Next, pour the eggs evenly over the rice, and stir-fry quickly to distribute. The egg will coat the grains of rice, and you’ll have egg throughout instead of large clumps. If you’d prefer to pre-scramble the eggs and then stir them in at this step, you can do that too.
I added some frozen vegetables (green peas to be exact) and pieces of soy sauce-stewed chicken my grandmother made.
Add the scallions, stir-fry to combine, and serve!
I didn’t have shrimps. I ran out of scallions. I have been trying to be healthy cooking at home instead of always eating frozen dinners or Starbucks. It is hard though!
Trim off the core end of the cabbage. Split each leaf lengthwise and cut it crosswise into 1 1/2 inch ribbons (about 4 cups). Combine the cabbage and salt in a nonreactive bowl and set aside at room temperature for 2 hours.
Bring the vinegar, sugar, paprika, and cayenne to a boil over high heat in a small saucepan.
Meanwhile, finely chop the bell pepper (about 1/2 cup) and transfer it to a medium bowl. Trim and thinly slice the scallions (a heaping 1/3 cup) and peel and Microplane-grate the ginger (about 1 tablespoon); transfer each to the bowl with the bell pepper as it is prepared. Press the garlic (about 1 teaspoon) into the bowl.
Drain, rinse, and thoroughly dry the cabbage; add it to the bell pepper mixture along with the vinegar mixture and stir until thoroughly combined. Pack the kimchi into a nonreactive bowl or jar, cover, refrigerate until you are ready to use it. Kimchi will keep in the refrigerator for about 1 week.
I use apple cider vinegar in making Korean Kimchi. It’s good — I like all of these pickled veggies, no cooking oil, no fat, just fresh vegetables. I made Kimchi with julienned carrots (as a sub for the red bell pepper). First I salted the Napa cabbage in a big pot and put a heavy plate on it, with added weights on it, so it will sweat more water out of it — for 4 hours or longer is fine. Also I used store-bought Kimchi first: after I finished the jar, then I could used the leftover sour juice for starter, as a shortcut. It came out pretty good! No need to spend big money to buy it packaged every time. I don’t eat Kimchi often, but once a while with my homemade fried rice, it’s a good combination in taste. ~Kai-ling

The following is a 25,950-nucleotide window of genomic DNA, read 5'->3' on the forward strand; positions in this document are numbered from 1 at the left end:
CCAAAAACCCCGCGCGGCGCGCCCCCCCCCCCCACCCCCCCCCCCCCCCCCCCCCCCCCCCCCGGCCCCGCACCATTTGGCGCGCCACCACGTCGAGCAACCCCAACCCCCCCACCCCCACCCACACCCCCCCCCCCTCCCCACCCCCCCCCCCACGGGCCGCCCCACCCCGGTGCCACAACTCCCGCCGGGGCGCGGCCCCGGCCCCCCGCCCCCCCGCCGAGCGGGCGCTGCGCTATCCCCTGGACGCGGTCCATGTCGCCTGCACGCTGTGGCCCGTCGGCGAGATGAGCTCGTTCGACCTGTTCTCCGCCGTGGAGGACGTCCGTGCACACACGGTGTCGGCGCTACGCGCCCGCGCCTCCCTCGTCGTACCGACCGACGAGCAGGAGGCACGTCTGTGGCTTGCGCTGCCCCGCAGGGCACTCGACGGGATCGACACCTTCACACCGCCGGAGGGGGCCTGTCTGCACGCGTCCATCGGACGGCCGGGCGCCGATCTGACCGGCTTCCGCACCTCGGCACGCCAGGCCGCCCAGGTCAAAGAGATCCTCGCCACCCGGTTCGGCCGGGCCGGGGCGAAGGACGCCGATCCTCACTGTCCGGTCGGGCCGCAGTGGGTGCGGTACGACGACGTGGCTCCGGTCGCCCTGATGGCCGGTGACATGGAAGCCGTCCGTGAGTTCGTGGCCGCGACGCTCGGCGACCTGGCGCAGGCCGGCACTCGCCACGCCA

P.S. Also I have heard that Kimchi and sauerkraut are good fermented foods: “Sauerkraut is essentially fermented cabbage… During the fermentation process, beneficial probiotics, or ‘live bacteria’ are produced, and these probiotics are what give sauerkraut most of its health benefits. Sauerkraut is a good form of dietary fibre and contains vitamins C and K, potassium, calcium and phosphorus.” (BBC Good Food)
Mix the marinade, and marinate salmon for 30 minutes or more in a glass bowl.
Bring the salmon to room temperature 10 minutes before cooking.
Warm a large nonstick skillet with olive oil/butter over medium-low heat. Season the fish with salt and pepper.
Raise the heat to medium-high until oil is shimmering. Place the salmon, skin-side up in the pan. Press firmly in place for 10 seconds, using the back of a flexible fish spatula, to prevent the skin from buckling. Cook until golden brown on 1 side, pressing gently on back of fillets occasionally to ensure good contact with skin, until skin releases easily from pan, about 4 minutes. Turn the fish over with a spatula, and cook until it feels firm to the touch and the skin is crisp if desired, about 3 minutes more.
The skin can be served or removed easily with a knife or spoon.
Transfer to a plate and serve as desired.
We served it with rice and spinach, but I would have really liked it with some broccoli and roasted potatoes. Also we removed the skin, but it browned beautifully.
With frozen dumplings, either prepared or homemade, you can boil the dumplings by 1) adding the dumplings to the pot, waiting for the water to re-simmer, adding a cup of water, wait to re-simmer, repeat again with another cup of water, then serve immediately as they float to the surface.
But the tastier version is to fry-steam them. Following Amber’s methods, pour some vegetable oil in a non-stick pan, coating the bottom thinly. Add your dumplings (I usually eat seven at a time) and allow them to fry over medium heat until golden brown on the bottom. Get your lid ready. Add a couple spoonfuls of water per dumplings, or enough to cover the bottom of the pan, and cover immediately, as splattering will commence. Steam them until most of the water is gone, which you will be able to hear. Serve immediately with dipping sauce.
Shou-wen’s Dipping Sauce
For the dipping sauce, I chop some garlic, boil some peanut oil until sizzling, then add the garlic to the oil. Pour the sizzling garlic oil on some dry chilli powder. Serve.
My dipping sauce
Slice thin some ginger, add some sesame oil, sliced scallions, and enough soy sauce.
Ingredients to brew Kombucha:
4 cups of filtered water, then 8 cups of cool filtered water
6 bags of black tea (6 grams of loose tea)
1 cup of sugar
2 cups of “starter tea” from last kombucha brew (if you have it)
1 active Kombucha SCOBY
Stock pot to sterilize bottles
1 gallon glass jar
organic cotton cloth / bag
six swing-top bottles w/ caps – 16.9oz, Amber Glass